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Characterizing estuarine plume discharge into the coastal ocean using fatty acid biomarkers and pigment analysis


Fischer, AM and Ryan, JP and Levesque, C and Welschmeyer, N, Characterizing estuarine plume discharge into the coastal ocean using fatty acid biomarkers and pigment analysis, Marine Environmental Research, 99 pp. 106-116. ISSN 0141-1136 (2014) [Refereed Article]

Copyright Statement

Copyright 2014 Elsevier

DOI: doi:10.1016/j.marenvres.2014.04.006


The transformation of estuaries by human activities continues to alter the biogeochemical balance of the coastal ocean. The disruption of this balance can negatively impact the provision of goods and services, including fisheries, commerce and transportation, recreation and esthetic enjoyment. Here we examine a link, between the Elkhorn Slough and the coastal ocean in Monterey Bay, California (USA) using a novel application of fatty acid and pigment analysis. Fatty acid analysis of filtered water samples showed biologically distinct water types between the Elkhorn Slough plume and the receiving waters of the coastal ocean. A remarkable feature of the biological content of the plume entering the coastal ocean was the abundance of bacteria-specific fatty acids, which correlated well with concentrations of colored dissolved organic matter (CDOM). Pigment analysis showed that plume waters contained higher concentrations of diatoms and cryptophytes, while the coastal ocean waters showed higher relative concentrations of dinoflagellates. Bacteria and cryptophytes can provide a source of labile, energy-rich organic matter that may be locally important as a source of food for pelagic and benthic communities. Surface and depth surveys of the plume show that the biogeochemical constituents of the slough waters are injected into the coastal waters and become entrained in the northward flowing, nearshore current of Monterey Bay. Transport of these materials to the northern portion of the bay can fuel a bloom incubator, which exists in this region. This study shows that fatty acid markers can reveal the biogeochemical interactions between estuaries and the coastal ocean and highlights how man-made changes have the potential to influence coastal ecological change.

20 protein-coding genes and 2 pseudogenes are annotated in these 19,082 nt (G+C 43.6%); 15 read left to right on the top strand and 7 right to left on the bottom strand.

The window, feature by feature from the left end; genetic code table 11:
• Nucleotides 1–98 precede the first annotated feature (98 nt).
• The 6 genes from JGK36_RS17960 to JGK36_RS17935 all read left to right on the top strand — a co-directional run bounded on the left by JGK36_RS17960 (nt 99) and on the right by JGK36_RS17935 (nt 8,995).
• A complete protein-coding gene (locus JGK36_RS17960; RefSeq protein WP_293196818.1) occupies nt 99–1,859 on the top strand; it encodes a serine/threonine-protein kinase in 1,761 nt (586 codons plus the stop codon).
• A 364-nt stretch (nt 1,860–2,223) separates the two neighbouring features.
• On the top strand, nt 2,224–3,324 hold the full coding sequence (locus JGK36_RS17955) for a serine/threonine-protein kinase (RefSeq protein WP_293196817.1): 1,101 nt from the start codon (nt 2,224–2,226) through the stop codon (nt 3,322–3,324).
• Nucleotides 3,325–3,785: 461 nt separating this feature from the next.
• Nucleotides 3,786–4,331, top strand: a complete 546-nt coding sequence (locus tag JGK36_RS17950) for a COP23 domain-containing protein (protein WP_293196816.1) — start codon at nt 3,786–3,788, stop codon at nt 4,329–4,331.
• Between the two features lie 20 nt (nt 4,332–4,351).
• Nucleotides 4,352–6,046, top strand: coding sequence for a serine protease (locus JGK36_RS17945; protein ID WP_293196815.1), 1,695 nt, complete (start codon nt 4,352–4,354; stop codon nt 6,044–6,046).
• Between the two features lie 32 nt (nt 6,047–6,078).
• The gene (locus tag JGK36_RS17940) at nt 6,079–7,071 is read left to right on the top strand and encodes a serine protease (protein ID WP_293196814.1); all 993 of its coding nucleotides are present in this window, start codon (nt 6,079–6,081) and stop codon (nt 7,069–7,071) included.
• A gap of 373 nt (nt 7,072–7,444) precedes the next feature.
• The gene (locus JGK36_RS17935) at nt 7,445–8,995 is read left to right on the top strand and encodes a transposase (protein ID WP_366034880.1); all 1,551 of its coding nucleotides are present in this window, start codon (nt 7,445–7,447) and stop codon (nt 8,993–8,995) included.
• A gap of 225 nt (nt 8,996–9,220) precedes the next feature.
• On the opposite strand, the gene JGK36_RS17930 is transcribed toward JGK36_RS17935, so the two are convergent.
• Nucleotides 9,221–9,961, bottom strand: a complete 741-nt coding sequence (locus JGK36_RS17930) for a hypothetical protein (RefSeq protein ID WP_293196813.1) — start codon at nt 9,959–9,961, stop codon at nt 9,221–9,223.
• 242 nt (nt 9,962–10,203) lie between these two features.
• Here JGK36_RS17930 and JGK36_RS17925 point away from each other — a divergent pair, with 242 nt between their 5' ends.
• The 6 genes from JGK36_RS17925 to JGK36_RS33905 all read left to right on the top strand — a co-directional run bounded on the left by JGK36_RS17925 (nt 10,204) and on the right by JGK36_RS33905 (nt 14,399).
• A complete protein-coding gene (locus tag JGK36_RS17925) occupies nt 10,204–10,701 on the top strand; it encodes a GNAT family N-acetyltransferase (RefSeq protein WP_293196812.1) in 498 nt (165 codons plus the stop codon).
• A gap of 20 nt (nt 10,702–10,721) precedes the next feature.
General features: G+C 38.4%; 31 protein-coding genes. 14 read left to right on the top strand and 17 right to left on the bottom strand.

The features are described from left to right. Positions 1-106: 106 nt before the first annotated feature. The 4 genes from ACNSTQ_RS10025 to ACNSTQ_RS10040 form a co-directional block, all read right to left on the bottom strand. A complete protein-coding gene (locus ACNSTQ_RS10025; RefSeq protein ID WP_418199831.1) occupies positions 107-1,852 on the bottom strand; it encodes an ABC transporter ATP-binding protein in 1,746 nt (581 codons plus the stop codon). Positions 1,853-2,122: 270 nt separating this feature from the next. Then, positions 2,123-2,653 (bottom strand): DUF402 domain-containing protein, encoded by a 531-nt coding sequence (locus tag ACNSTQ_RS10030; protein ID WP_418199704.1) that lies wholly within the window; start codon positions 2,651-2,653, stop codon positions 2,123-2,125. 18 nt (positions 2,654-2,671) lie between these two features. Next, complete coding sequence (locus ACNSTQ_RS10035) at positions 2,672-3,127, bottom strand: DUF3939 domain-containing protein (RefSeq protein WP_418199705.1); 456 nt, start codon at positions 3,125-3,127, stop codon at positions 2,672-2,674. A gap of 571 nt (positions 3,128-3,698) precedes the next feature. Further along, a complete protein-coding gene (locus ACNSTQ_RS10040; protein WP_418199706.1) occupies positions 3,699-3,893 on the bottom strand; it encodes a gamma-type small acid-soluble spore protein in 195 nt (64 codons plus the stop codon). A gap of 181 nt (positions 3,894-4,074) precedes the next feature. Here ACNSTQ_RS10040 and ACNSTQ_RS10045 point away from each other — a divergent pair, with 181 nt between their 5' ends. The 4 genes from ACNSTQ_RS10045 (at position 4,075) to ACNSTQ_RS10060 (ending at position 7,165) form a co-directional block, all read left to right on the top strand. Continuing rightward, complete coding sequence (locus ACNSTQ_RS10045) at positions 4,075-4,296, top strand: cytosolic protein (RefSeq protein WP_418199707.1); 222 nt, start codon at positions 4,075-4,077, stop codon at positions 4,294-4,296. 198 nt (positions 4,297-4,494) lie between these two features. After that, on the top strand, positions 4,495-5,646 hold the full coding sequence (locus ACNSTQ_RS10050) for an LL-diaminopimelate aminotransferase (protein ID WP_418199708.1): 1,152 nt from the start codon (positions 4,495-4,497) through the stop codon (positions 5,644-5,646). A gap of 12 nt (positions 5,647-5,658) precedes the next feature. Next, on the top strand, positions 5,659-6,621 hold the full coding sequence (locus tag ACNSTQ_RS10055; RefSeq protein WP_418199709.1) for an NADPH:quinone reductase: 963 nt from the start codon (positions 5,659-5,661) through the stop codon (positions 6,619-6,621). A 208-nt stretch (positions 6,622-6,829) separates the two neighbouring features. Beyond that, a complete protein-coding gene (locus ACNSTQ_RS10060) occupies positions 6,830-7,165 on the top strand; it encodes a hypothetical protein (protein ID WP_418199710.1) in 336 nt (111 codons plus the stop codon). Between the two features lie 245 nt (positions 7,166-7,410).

Item Details

Item Type:Refereed Article
Keywords:fatty acid markers, pigment analysis, estuaries, coastal zone, bacteria, phytoplankton, ecosystem change
Research Division:Earth Sciences
Research Group:Oceanography
Research Field:Biological oceanography
Objective Division:Environmental Management
Objective Group:Coastal and estuarine systems and management
Objective Field:Coastal and estuarine systems and management not elsewhere classified
UTAS Author:Fischer, AM (Dr Andy Fischer)
ID Code:94602
Year Published:2014
Web of Science® Times Cited:19
Deposited By:NC Marine Conservation and Resource Sustainability
Deposited On:2014-09-12
Last Modified:2017-11-01

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